facts over climate change have not changed, its materiality to AGL’s
business case has shifted in recent years. Dramatic rises in energy
prices (such as the sharp rise in the cost of electricity – see chart)
have led to public opinion veering away from greener energy in
favour of cutting the costs of powering people’s homes. Moreover, a
change of government has led to an increased threat of regulation
to keep prices low.
Australian electricity prices are on the rise
Source: Australia Bureau of Statistics.
Back to summary
Assessing the impact of ESG
With the material ESG factors identified, these are then integrated into fundamental stock analysis and the decisionmaking
process. The relevant factors are incorporated into extensive financial modelling, as we assess a range of probable
impacts on variables – such as the cost of capital, cash flow, revenue projections and capital expenditure.
Assessing the risks and opportunities from ESG factors helps us build a fuller picture of the company and how we
expect it to perform in the future. Exhibit 4, for example, shows how, given the likelihood of large rises in the carbon
price in the future, Croda’s commitment to sustainability could see a tangible benefit, while Exhibit 5 demonstrates the
less-obvious impacts of AGL’s policy to pull out of coal power. Ultimately, we are looking for signs a firm can continue
on a path of sustainable growth and that its business model is not at risk from exogenous shocks arising from
governance structures or mismanagement of stakeholder risks. Exhibit 6 shows some of the evidence we seek from
companies, to show they are taking ESG factors into account.
EXHIBIT 4. CRODA – CALCULATING THE ESG PREMIUM
Croda views its sustainability programmes as helping
customers manage their risk in terms of achieving their own
sustainability objectives – an insurance policy with a hard-toquantify
That said, although classed as a specialty chemicals firm, its
predominant use of lanolin (wool grease), rather than
‘cracking’ hydrocarbons, in manufacturing, gives it an
advantage over other businesses in the same sector.
A greater proportion of Croda’s raw materials come from
renewable sources – around 60%, compared with less than
16% among its main competitors, which have their roots in
the carbon economy of the 19th and 20th centuries.
This renewables mix will be a major source of differentiation
for the company, especially with the carbon price predicted
to rise swiftly in the future. Indeed, the EU carbon price has
risen to more than four times that amount – from a very low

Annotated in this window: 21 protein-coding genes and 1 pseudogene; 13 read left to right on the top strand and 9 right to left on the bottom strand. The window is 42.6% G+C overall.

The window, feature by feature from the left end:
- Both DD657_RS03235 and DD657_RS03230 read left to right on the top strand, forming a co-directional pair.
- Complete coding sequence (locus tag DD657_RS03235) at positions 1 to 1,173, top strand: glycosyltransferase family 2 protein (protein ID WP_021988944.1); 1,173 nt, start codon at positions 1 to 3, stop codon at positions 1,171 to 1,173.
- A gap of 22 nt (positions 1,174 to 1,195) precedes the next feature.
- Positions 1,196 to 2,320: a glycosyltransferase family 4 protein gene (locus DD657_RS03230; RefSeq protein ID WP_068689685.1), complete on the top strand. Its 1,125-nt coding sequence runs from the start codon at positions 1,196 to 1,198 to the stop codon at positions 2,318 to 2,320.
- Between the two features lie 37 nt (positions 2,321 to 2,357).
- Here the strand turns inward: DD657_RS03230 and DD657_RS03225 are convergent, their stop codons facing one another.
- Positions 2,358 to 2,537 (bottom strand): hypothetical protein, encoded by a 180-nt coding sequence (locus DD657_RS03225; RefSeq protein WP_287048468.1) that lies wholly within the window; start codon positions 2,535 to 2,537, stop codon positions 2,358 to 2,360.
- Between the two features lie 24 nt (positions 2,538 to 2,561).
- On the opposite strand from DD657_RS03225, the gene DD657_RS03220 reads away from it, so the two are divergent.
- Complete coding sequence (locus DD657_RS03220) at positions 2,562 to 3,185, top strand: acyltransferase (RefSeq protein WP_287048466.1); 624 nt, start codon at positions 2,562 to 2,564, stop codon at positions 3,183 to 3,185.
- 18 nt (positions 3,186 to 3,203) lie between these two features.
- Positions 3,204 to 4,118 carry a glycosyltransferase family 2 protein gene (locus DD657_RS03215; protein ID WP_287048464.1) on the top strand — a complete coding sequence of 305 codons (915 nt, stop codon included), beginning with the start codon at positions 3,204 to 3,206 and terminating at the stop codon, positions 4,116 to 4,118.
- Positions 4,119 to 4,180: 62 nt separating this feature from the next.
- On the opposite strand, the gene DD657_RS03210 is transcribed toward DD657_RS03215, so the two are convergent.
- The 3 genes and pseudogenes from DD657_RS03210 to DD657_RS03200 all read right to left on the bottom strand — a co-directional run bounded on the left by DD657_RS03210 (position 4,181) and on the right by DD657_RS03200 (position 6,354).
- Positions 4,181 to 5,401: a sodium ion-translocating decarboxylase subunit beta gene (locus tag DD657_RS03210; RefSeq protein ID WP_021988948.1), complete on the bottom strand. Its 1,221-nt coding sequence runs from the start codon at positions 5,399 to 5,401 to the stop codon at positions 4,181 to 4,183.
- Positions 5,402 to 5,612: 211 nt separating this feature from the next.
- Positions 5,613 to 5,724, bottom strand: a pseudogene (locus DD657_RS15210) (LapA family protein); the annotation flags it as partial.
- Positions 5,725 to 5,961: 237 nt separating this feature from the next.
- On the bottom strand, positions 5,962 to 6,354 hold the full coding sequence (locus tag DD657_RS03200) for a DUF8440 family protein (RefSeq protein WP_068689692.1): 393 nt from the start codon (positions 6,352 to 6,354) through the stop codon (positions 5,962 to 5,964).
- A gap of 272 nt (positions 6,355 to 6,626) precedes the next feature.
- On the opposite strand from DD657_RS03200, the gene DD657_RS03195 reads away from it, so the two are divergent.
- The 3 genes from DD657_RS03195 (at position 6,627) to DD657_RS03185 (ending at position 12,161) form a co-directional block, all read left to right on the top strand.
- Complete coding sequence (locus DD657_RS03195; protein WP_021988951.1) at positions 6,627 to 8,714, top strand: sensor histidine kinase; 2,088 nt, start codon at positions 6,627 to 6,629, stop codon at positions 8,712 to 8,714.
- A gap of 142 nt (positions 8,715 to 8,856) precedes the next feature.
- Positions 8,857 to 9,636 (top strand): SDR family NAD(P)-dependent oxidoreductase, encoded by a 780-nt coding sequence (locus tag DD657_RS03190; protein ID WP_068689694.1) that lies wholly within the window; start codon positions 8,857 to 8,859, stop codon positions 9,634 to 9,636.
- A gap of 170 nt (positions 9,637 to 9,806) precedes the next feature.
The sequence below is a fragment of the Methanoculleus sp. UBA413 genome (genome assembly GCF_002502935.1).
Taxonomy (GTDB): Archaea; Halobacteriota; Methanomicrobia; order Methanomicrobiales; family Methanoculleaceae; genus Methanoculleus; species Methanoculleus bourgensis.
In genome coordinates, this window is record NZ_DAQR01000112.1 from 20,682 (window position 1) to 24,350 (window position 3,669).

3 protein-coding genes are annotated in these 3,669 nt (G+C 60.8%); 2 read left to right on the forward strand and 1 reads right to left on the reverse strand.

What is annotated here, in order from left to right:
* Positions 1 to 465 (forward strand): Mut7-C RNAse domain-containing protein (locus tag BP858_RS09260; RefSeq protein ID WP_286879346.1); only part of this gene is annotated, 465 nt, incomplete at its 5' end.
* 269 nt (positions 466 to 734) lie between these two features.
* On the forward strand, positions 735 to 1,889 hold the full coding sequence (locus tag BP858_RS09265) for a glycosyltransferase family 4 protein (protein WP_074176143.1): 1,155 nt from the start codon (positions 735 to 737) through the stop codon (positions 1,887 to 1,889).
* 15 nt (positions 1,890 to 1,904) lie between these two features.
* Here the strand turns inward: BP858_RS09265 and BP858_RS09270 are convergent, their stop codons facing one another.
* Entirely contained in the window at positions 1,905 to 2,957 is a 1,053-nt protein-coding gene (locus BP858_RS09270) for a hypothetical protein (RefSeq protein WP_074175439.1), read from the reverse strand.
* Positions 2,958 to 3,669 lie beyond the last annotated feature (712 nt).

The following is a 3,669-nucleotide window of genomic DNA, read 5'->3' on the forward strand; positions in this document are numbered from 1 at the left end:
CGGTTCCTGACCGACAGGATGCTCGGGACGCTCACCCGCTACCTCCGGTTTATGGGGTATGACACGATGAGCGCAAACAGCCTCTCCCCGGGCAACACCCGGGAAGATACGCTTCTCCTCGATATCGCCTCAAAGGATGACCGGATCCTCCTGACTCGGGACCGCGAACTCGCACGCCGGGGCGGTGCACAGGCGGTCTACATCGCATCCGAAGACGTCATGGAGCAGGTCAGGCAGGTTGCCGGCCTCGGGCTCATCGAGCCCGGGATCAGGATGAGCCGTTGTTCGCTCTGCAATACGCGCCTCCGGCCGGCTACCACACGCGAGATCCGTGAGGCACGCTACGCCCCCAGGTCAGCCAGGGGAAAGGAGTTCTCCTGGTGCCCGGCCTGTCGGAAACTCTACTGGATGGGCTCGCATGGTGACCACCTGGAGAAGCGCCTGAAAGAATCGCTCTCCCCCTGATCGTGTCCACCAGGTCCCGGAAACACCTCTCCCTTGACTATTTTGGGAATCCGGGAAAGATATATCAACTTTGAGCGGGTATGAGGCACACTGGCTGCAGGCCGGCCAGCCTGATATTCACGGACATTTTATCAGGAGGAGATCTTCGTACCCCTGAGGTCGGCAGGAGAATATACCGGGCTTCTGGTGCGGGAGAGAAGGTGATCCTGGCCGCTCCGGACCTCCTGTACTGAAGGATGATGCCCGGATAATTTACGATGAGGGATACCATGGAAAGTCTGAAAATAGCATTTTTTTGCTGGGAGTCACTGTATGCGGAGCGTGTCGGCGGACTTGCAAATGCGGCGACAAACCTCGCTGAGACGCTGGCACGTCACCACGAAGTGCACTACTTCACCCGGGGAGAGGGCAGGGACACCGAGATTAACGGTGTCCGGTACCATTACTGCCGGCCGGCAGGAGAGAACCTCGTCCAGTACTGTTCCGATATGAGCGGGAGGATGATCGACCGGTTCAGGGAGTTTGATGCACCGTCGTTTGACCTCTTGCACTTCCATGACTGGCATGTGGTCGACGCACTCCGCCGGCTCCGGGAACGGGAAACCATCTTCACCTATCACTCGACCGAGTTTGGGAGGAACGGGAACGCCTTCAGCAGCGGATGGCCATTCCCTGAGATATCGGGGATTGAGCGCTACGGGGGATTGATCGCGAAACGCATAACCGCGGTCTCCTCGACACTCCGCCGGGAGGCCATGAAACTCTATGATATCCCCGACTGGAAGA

€4.39 (around US$5) per tonne – between May 2017 and
August 20183. Looking ahead, the High-Level Commission on
Carbon Prices has said the explicit global price level needs
to be at least US$40–80 per tonne by 2020, and US$50–100
per tonne by 2030, in order to achieve current
3Source: EU Allowance carbon price. Sandbag Climate Campaign CIC, under a Creative Commons Attribution Licence (CC BY 2.0 UK).
4Source: Carbon Pricing Leadership Coalition, May 2017.
EXHIBIT 5. AGL – ACCOUNTING FOR UNINTENDED CONSEQUENCES
AGL flagging its intentions to exit coal by 2050 is beneficial
to the environment, but could have other knock-on effects
for the company. Announcing the closure of its coal assets
so far in advance has allowed competitors to speculatively
build renewable energy capacity and solar plants, raising
the question of whether AGL has yielded some competitive
advantage to its peers by encouraging others to build
renewable energy. We have engaged with the company's
management on this area, who recognise that, in hindsight,
this strategic shift could have been managed differently.
As the market moves towards more renewable energy we have also adjusted how we model the future, as an overbuild of renewable energy plants would see marginal power prices fall to zero if there is an over-supply of power. In addition, the risk to reliability of supply (for example from periods of low wind speeds) is encouraging investment in batteries or gas as a backup. These are areas of future engagement.
EXHIBIT 6. CREDICORP – KEEPING A CLOSE EYE ON LENDING DECISIONS
Around 55–60% of Credicorp’s balance sheet still comes from corporate lending. Peru’s resource-intensive economy is dominated by minerals and mining and, in such an environment, there is a great deal of scrutiny on banks’ corporate lending decisions. Financial institutions globally are increasingly being held to a greater level of responsibility for these decisions. As a result, we expect to see evidence that banks are cognisant of the implicit and explicit risks associated with their roles in financing large projects or direct capital investment in businesses which impact local communities and the environment. These include the effects of mining operations on water resources, a project’s impact on the local habitat and biodiversity, or the social consequences of health & safety considerations for employees.